The original home of the Indic Society [which does not include the Indus Valley civilisation which was being disinterred as he wrote], as we know from its records, was in the valleys of the Indus and the Ganges; and from this base the society had expanded over the whole sub-continent of India before it came to the end of its universal state. [Footnote: The Maurya Empire at its greatest extent – at which it stood when Açoka renounced War after the conquest of Kalinga – was practically conterminous with the present British-Indian Empire except that it did not include Burma but did include the greater part of what is now Afghanistan. It covered not only the whole basin of the Indus and Ganges but also the whole of India south of the Vindya Range except for the extreme tip of the peninsula. The Gupta Empire, which had the same capital as the Maurya Empire (at Pataliputra [modern Patna], in the present province of Bihar), never, at its largest, attained the same extension. Yet it exercised a hegemony over all India; and, thanks to the Mauryas’ work, all India, North and South, constituted a social though not a political unity in the Gupta Age.] The area which the Indic Society had thus come to cover at the close of its history was all embraced in the original home of the “affiliated” Hindu Society, which occupied the whole sub-continent from the outset and afterwards expanded eastward overseas into Indonesia and Indo-China.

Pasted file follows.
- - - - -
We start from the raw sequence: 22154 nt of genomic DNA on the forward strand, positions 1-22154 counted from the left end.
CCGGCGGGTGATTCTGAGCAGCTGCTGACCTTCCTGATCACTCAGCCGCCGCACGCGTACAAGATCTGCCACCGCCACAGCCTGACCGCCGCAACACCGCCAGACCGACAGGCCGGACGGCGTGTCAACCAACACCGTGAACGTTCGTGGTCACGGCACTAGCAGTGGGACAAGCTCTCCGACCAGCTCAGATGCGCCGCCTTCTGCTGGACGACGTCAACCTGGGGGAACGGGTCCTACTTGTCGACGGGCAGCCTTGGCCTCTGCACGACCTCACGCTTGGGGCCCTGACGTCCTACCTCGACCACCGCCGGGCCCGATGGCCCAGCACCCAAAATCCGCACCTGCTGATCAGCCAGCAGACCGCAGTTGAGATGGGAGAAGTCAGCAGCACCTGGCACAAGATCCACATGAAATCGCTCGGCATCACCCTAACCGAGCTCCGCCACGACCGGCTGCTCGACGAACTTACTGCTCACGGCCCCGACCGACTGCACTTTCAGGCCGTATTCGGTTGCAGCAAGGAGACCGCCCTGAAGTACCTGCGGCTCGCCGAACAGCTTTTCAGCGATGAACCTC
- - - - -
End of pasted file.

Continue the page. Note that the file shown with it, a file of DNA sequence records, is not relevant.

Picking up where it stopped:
A Study of History, Vol I, OUP, 1934